It is one of the curiosities of literature that Mr. Long, who has made his reputation as a writer of Japanese stories, has never visited Japan. Those who know that country say that his stories are not characteristic of it. The Japanese themselves smile amiably when their American acquaintances speak to them of the Japan of Mr. Long. But this is neither here nor there. His stories are charming and that is all that the reader cares for.
se you with the information that he also pretends to the sister art of poesy," laughed Asami. "He is the author of 'The Great Death'!"
From half a dozen of them.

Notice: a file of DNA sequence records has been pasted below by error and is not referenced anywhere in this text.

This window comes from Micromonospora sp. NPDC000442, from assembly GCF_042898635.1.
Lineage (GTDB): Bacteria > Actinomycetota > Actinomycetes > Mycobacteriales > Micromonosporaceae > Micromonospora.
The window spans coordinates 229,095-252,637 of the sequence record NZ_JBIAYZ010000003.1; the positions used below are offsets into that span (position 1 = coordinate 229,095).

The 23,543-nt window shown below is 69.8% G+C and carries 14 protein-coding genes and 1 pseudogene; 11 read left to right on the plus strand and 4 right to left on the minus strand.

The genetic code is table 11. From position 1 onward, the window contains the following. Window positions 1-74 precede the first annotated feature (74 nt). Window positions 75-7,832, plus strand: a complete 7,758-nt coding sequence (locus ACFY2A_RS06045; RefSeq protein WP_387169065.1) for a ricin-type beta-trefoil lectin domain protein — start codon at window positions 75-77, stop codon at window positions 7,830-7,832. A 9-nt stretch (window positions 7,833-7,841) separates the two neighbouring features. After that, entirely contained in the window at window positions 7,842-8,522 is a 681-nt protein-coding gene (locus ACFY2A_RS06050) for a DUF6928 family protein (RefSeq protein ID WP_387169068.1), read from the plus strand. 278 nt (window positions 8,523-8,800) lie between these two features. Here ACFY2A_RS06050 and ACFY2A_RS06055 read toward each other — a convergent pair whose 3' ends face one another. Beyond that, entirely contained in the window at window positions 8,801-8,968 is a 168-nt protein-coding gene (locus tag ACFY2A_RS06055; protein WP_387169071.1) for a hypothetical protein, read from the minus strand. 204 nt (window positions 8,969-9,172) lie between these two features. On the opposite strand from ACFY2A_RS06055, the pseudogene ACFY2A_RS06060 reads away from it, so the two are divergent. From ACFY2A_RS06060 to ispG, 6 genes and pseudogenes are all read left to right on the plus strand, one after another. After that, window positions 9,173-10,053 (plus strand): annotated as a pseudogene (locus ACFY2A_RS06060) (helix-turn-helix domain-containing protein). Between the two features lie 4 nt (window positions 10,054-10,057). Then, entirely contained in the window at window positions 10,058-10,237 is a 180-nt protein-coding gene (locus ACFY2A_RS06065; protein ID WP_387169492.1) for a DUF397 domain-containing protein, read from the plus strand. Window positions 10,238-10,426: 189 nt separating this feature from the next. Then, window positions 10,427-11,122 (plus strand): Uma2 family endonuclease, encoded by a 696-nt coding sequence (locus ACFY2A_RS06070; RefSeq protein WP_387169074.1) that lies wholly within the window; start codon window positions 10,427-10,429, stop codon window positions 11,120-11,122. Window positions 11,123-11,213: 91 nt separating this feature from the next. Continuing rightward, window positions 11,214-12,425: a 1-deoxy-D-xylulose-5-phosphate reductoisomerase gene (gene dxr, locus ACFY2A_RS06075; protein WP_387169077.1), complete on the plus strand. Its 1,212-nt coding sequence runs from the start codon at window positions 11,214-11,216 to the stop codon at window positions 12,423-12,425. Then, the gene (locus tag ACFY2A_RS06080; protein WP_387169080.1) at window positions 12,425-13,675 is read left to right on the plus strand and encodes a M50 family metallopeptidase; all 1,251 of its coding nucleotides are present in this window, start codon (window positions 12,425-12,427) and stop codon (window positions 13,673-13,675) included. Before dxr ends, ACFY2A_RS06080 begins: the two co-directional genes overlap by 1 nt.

And they broke into the song: hoarse, iron, clanging, mongolian! Within the six notes of the old Japanese scale!
(Do not be surprised at this. The Japanese army is full of poets. Indeed, the Japanese land is full of them. They will spin you a complete comedy or tragedy between seventeen or thirty-seven syllables. And, to practise poetry is not there as here, heinous to one's friends. I know of a gunner who sat cross-legged under his gun behind Poutuloff and wrote a poem concerning The-Moon-in-a-Moat. It was finished as the Russians got his range and dropped a covey of shrapnel upon him. After the smoke cleared they found him dead. And he is forgotten. But his poem was also found and lived on.)
This was "The Great Death" of Shijiro Arisuga.
"Yell of metal, Strake of flame! Death-wound spurting In my fa